Sklep: Libristo.pl

Content Marketing Made Easy - 2854479762

117,08 zł

Content Marketing Made Easy Manor House Publishing Inc

Książki / Literatura obcojęzyczna

"Susan Crossman, marketing expert and author of several critically acclaimed books, offers clear, easy-to-follow advice to make anyone - even a complete novice - a content-marketing pro in no time... great tips and techniques to give you the edge you need." - Michael Davie, author, Winning Ways We are moving towards a world where a huge percentage of business is done online and if you are not playing in that field, eventually you aren't going to have a business... the revolution has only just begun... the only constant in our world is change itself... Pretending these changes aren't happening won't make them go away. I believe that developing and polishing our online content is the key to the kingdom... it is a process that can be taught, learned and duplicated. Once you have a program up and running, it's a straightforward way to generate more business... Online marketing can be intimidating, no doubt about it, and I spend my days simplifying it for business people so they can generate more revenue as a result of their online activities. We focus on a subset of online marketing that currently flies under the label of content marketing." By the end of this book I aim to help you figure out what that is, why it's important and how it works, and hopefully I'll be able to crack open a door to the future for you and your business that is filled with possibility." - Susan Crossman, author, Content Marketing Made Easy - Why You Need It / How To Do It Susan Crossman is a veteran writer who has spent decades wielding the power tool of language to benefit businesses and individuals in search of greater success and consistent results. Via her content marketing company, Crossman Communications (www.crossmancommunications.com), Susan and her team create high quality online content that helps businesses connects with their target audience, explain their business proposition, differentiate them in a competitive market and motivate their ideal customers to take action. An enthusiastic supporter of writing with clarity, she is the traditionally published author of four books: a novel (Shades of Teale), a collection of short stories (Passages to Epiphany), a writer's companion to help people write with more impact (The Write Way), and a book that explains the mysteries of content marketing (Content Marketing Made Easy - Why You Need It / How To Do It).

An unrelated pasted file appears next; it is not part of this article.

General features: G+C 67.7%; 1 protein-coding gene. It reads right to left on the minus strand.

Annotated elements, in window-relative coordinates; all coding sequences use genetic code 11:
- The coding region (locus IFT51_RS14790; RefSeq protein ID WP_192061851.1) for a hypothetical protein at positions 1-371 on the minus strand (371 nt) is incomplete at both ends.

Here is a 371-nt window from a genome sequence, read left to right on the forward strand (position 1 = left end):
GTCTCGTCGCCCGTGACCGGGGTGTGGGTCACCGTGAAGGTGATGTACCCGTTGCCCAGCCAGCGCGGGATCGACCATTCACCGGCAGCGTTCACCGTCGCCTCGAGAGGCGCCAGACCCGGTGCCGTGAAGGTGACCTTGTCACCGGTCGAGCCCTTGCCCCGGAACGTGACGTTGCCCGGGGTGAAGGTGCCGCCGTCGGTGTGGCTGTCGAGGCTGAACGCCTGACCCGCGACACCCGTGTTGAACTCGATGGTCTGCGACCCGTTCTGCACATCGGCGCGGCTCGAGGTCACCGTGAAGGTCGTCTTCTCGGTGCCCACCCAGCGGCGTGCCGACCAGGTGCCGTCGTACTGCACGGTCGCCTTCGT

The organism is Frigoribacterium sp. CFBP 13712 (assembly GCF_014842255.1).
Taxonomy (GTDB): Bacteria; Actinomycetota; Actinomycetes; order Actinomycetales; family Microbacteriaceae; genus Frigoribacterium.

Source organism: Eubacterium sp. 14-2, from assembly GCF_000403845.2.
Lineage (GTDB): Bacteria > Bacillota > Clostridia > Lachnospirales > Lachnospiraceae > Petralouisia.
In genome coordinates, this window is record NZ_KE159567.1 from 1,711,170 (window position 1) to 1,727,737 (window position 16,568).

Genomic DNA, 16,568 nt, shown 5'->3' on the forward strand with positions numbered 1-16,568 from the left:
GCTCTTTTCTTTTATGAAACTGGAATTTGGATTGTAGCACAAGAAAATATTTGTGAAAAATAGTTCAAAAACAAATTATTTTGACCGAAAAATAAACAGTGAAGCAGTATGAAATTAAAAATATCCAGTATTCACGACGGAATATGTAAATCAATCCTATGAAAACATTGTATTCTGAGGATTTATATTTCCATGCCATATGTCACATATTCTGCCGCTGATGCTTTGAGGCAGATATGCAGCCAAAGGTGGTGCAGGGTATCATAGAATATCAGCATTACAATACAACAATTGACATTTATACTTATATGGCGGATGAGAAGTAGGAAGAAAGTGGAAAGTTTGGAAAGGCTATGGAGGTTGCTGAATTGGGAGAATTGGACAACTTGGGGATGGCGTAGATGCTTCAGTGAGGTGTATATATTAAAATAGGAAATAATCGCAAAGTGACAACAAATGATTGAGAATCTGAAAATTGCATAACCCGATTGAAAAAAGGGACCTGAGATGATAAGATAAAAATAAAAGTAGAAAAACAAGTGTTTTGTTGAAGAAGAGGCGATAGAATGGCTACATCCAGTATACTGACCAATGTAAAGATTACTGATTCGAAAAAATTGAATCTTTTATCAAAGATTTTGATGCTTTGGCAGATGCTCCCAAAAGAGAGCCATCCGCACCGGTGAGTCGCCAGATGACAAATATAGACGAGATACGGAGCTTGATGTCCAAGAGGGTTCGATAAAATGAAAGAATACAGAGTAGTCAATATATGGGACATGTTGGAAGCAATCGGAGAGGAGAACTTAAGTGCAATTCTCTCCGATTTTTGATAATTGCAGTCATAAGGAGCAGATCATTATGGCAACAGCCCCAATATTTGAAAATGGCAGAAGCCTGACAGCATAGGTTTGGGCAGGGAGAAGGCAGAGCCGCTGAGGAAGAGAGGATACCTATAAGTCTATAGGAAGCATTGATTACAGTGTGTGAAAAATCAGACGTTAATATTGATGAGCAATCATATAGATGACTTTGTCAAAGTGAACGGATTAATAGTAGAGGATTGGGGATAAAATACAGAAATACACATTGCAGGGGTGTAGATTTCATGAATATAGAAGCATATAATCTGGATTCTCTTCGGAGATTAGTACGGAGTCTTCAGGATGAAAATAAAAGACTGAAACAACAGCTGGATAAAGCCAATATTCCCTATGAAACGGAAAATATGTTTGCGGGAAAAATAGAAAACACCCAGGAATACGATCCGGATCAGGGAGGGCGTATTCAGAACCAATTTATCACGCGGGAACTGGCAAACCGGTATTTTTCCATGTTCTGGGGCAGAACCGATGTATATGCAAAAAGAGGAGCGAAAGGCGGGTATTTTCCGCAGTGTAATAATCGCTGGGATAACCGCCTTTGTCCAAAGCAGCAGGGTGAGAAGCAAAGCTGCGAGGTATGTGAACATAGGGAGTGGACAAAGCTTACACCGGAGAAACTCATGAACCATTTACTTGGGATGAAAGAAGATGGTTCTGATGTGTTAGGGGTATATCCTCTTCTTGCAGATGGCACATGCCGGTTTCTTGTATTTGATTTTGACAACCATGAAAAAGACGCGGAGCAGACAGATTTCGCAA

Sklep: Libristo.pl

Bakuman - 2826653660

34,47 zł

Bakuman Viz Media

Książki / Literatura obcojęzyczna

Average student Moritaka Mashiro enjoys drawing for fun. When his classmate and aspiring writer Akito Takagi discovers his talent, he begs Moritaka to team up with him as a manga-creating duo. But what exactly does it take to make it in the manga-publishing world? Moritaka is hesitant to seriously consider Akito's proposal because he knows how difficult reaching the professional level can be. Still, encouragement from persistent Akito and motivation from his crush push Moritaka to test his limits! Moritaka and Akito face the prospect of their series being canceled in Shonen Jump due to dropping popularity. Can the duo avoid the axe and keep fighting? And when Akito starts becoming friendly with fellow manga creator Ko Aoki, how will it affect his long-term relationship with Kaya?